Hook and bullet club

by Nick Wognum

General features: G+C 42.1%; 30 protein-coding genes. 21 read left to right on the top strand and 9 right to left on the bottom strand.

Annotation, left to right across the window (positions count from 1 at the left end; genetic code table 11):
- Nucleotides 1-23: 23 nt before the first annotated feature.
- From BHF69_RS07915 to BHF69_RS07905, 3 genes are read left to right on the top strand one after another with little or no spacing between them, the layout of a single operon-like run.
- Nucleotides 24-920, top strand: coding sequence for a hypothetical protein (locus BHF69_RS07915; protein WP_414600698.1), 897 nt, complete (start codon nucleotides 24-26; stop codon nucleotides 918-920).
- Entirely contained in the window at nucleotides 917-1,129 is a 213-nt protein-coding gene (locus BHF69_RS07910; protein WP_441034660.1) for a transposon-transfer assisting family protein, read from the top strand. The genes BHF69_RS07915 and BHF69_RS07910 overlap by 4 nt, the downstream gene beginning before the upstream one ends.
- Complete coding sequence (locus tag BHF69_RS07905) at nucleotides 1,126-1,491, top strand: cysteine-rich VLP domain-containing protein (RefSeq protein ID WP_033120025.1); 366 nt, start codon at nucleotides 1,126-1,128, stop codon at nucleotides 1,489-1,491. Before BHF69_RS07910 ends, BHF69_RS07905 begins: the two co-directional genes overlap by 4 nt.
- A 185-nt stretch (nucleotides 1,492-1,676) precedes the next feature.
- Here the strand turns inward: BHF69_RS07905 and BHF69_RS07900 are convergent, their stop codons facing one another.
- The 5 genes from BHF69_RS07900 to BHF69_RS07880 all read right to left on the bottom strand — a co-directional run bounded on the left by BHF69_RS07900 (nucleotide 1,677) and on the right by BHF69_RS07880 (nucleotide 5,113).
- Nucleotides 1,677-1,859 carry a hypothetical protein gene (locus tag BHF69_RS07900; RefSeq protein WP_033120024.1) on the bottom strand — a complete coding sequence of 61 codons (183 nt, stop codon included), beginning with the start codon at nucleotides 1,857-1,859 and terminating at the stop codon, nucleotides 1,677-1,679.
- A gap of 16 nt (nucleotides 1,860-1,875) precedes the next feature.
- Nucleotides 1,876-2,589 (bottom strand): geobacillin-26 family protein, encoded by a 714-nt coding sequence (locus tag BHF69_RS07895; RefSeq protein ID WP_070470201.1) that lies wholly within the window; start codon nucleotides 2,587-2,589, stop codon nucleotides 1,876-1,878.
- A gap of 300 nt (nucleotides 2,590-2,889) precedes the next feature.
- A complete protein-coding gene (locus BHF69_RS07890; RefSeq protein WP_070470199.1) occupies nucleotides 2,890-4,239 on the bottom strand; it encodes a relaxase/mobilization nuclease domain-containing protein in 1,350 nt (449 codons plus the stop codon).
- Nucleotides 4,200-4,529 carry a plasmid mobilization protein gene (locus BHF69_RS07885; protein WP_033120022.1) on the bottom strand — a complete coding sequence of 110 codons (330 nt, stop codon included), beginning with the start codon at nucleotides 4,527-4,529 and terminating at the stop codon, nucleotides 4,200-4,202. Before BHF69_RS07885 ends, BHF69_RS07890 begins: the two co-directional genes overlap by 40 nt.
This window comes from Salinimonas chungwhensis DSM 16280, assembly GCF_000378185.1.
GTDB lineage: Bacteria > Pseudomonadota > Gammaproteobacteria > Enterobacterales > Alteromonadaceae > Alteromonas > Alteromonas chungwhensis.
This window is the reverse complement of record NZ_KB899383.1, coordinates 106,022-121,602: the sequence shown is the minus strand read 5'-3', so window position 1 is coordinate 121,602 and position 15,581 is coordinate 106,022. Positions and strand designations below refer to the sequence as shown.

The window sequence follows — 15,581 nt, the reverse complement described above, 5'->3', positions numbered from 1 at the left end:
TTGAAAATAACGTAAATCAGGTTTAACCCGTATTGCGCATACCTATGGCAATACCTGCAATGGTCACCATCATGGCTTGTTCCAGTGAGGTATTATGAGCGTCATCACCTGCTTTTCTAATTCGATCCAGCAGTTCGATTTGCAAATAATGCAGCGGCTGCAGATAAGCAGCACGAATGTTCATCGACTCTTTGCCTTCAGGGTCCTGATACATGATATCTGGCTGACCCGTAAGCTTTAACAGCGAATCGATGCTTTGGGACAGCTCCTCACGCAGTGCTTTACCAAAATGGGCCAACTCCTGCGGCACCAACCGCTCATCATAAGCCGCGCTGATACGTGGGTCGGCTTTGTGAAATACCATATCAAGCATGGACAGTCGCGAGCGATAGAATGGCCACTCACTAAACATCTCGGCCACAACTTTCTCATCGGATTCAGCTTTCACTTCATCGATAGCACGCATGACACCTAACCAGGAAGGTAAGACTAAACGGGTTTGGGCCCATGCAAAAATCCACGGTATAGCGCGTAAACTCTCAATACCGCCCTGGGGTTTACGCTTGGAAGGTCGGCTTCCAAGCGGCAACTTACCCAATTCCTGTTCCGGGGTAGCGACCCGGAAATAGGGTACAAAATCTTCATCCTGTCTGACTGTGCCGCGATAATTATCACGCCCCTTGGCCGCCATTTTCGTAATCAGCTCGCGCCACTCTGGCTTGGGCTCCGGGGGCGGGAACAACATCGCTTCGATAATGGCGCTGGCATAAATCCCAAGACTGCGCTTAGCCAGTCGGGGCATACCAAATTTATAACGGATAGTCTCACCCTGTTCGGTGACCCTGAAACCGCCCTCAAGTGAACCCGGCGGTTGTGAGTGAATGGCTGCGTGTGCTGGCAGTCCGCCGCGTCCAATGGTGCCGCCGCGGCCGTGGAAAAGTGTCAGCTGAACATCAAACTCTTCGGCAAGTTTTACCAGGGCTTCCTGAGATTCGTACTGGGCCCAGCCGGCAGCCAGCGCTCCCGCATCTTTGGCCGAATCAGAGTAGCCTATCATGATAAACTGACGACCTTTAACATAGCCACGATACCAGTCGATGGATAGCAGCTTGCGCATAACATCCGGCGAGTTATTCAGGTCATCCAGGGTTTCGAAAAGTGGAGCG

I remember the first incarnation of what is now commonly known as the Ragnar Fun Run. Back then it was called the Arctic Blast. The year was 1996. <BR><BR>Ten years later we’ve gone from the Arctic Blast to the Winter Blast to the Celebrity Blast to the Ragnar Fun Run to just the Fun Run.<BR><BR>Standing on stage at the Grand Ely Lodge I thought back to when this was an idea drawn up on a bar napkin. And to the successes and mistakes made along the way. <BR><BR>At first it was a fairly simple event but then it got complicated with seven Blast Points plus over 100 Check-In Points. We had a huge committee that met weekly and worked their tails off to make it all happen. <BR><BR>The money raised from the event back then went to the Minnesota Vikings Children’s Fund. Later we worked with the United Way. Today the money stays right here and is used to improve snowmobile trails in the Ely area.<BR><BR>One example would be the trail between Burntside and Lake Vermilion. The Ely Igloo Snowmobile Club used the proceeds it received one year to help build that trail. <BR><BR>This past year the Vermilion Penguins used the funding they received to pay for one-half of a new trail groomer drag they purchased.<BR><BR>That’s one reason why it’s easy for people to put down $15 to register for the event. The money is split evenly, with $5 going to Tower, $5 to Babbitt and $5 to Ely.<BR><BR>Of course you have to figure in the prizes. For a number of years we have brought in veteran announcer Tom Coombe to read off the winners of the door prizes that night. <BR><BR>This year Tom read over 300 names of prize winners. Even with nearly 800 participants, that’s just a ton of names. <BR><BR>We used to have seven communities involved and now we’re down to three. We’ve had the wrap-up parties all over the place and the Grand Ely Lodge did a great job of hosting this year. My favorite part? No smoke. Nice.<BR><BR>If imitation is the sincerest form of flattery then the knock-off events of Arctic Blast (no longer run after some mishaps occurred last year) and the Winter Blast (run by the United Way) are examples of a great idea being shared.<BR><BR>We now run the event in one day. There’s plenty of work that goes on that day, both behind the scenes and out for everyone to see. But there’s a good share that goes on before the event takes off. <BR><BR>For that reason and others, it was amusing to see the statewide publicity the Fun Run picked up this year with a full-page photo spread in the Sunday Star Tribune. <BR><BR>The back page of the sports section was splashed with photos and info on what three small towns in northeastern Minnesota were doing that day. (For the record that was my daughter Megan on the second sled in the big photo). <BR><BR>But for those who volunteer their time and give of themselves to make it all happen, what drives them? Each may give a different answer, but there is a common theme: to make our neck of the woods a nicer place to live. <BR><BR>The Fun Run brings people to town where they spend money in our stores, gas stations, hotel and restaurants. It puts money into the thin coffers of three area snowmobile clubs. It’s a fun day for those who live here as well.<BR><BR>Ten years later it’s amazing the event has survived and continues to be successful. For all who have helped along the way, thank you. <BR><BR>We don’t know what the next 10 years will bring us. Maybe the Fun Run will go the way of the All-American Sled Dog Races and fade away. Maybe it will get even bigger. <BR><BR>Or maybe it will continue to just be a fun day for family, friends and visitors to get together and raise money for a good cause. That would be just fine with me.